Slow Reading Proposal

I would like to propose a little Slow Reading Project. I launched this blog into the world about Plato’s Republic, mindful that not everyone, indeed very few of anyone, happened to be actively reading it or thinking about it. I appreciate those of you have have been reading the blog, despite doing other things. But my real goal can only be attained within the context of philia, of friendship, and friendship always has a third partner, some object or activity of mutual interest. So let me make my offer:

Let’s take some time this upcoming week to read together slowly and discuss Republic, Book I. Some of you may have never read the Republic before, so here’s a chance to start. Some of you may have read it a while ago, and here is a chance to notice some things that you didn’t notice the first time — it may even present itself as an entirely new dialogue taken slowly.

In any case, here is an excuse to open the book again. Exciting, yes? Any translation is fine, whatever you have on your shelf. (I like Grube/Reeve or Bloom or Sachs, but any modern translation will do.) There are (more…)

Did Plato write three drafts?

I mentioned in my last post that a sense of the Republic’s structure attunes its reader to notice certain discontinuities that seem to mar its implicit order. One of these is the transition from Book IV to Book V, which is the opening of the middle (climatic) act of the five act division I gave of the Republic as a whole. The end of Book IV seems, on a first reading, to reach a climax:  the characters were trying to trying to answer the question, “What is justice?” and Book IV reaches consummation with a set of satisfying (or at least agreed upon) definitions of justice and the other (more…)

On Defective Reading

I call my project the “Defective Reading” of Platonic philosophy. My working hypothesis is that defects can only be experienced as defects if there is at work an anterior/immanent norm of completion or wholeness. The defect is “seen” by the “light” provided by the sense of wholeness/completion animating the beholder. The light is not seen, but seen by. Once one become aware of a defect, in an argument for instance, an inner norm becomes energetic and operative. Defects excite such norms, whereas self-satisfied opinions depress them. Moments of such defective awareness thus present the best chance (more…)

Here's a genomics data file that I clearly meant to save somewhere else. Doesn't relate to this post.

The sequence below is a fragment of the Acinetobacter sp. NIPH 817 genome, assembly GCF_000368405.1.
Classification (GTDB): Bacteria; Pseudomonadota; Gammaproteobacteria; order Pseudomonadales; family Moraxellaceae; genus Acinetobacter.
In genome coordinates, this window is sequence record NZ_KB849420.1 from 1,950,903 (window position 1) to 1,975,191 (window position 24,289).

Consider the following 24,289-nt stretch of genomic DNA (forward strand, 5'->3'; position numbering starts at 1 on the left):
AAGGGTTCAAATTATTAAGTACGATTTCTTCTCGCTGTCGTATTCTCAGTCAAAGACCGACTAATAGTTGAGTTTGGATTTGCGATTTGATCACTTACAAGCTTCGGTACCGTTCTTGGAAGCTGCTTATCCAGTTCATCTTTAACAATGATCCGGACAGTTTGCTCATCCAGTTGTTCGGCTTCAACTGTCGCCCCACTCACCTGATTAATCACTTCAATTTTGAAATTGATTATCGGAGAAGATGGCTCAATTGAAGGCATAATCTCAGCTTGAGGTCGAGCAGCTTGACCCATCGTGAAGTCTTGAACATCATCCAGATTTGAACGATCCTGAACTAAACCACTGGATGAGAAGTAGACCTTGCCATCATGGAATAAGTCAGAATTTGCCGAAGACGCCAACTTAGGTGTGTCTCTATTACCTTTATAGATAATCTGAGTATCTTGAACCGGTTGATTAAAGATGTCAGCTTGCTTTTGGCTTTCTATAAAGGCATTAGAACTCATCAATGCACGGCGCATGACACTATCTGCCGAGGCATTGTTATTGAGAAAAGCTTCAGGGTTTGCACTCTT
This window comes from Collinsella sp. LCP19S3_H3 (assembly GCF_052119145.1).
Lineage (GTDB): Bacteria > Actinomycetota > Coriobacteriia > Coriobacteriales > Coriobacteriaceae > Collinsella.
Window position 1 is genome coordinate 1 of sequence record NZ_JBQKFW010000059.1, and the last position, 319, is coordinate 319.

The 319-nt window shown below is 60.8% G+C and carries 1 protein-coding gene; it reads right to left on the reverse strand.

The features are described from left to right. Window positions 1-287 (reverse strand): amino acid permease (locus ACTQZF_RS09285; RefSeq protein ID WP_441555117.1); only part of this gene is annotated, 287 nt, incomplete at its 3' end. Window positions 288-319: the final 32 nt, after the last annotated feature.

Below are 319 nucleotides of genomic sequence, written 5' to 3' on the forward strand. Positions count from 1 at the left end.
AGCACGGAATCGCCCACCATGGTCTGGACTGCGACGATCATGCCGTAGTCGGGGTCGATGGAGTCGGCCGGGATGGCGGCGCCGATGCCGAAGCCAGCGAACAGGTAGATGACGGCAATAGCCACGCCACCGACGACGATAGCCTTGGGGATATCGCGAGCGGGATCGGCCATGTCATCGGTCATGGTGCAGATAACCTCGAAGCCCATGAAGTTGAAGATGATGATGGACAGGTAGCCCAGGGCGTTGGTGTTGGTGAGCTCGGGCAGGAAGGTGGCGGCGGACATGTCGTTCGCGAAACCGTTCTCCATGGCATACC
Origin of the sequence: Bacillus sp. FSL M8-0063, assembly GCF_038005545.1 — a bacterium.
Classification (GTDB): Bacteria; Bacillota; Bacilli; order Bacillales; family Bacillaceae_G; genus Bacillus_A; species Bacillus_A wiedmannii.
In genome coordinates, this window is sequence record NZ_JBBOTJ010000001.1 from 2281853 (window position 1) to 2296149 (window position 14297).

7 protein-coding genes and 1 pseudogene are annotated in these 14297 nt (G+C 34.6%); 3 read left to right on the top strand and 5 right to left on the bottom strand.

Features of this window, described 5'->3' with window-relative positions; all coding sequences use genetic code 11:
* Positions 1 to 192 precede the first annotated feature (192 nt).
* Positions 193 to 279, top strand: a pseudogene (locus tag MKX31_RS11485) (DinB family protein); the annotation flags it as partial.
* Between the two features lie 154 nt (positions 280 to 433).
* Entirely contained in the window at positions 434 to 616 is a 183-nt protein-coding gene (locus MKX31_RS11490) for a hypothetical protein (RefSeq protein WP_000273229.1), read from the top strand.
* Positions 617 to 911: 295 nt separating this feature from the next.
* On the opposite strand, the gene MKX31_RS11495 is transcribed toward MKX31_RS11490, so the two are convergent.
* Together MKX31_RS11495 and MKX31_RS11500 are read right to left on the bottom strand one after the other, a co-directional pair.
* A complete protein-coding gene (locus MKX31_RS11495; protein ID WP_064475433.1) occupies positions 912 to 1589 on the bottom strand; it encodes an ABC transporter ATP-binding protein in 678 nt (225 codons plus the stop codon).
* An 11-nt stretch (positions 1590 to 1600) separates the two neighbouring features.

Upcoming posts

Here are a few posts that you can look forward to over the coming weeks/months:

1. A continuation of my introduction to Mimetic Theory, including the following topics: the gospel unmasking of sacrificial myths, the apocalyptic situation that results from this unmasking, the notion of “structural innocence”, the “interdividual” status of human beings, the mimetic origins of occult phenomena, hominization and the birth of meaning, and (more…)

Education and the Liturgical Formation of Desire

I want to write on the “liturgical” character of Plato’s education program as laid out in the Republic, particularly Book VII. My thinking on this subject has been shaped primarily from three sources:

1) Desiring the Kingdom: Worship, Worldview and Cultural Formations by James K. A. Smith — the first volume in a projected trilogy called Cultural Liturgies;
2) “Reflections on the Right Use of School Studies with a View to the Love of God,” an essay by Simone Weil;
3) Personal Knowledge by Michael Polanyi.

This post will be rather longer than usual, but I hesitated to divide up these confluent sources of inspiration, since their ideas overlap in interesting ways — with each other and with Plato’s thought. (I will relate Girardian mimetic theory to these later.) Such moments of agreement (homologia) are often a first sign that one may be on to something… (more…)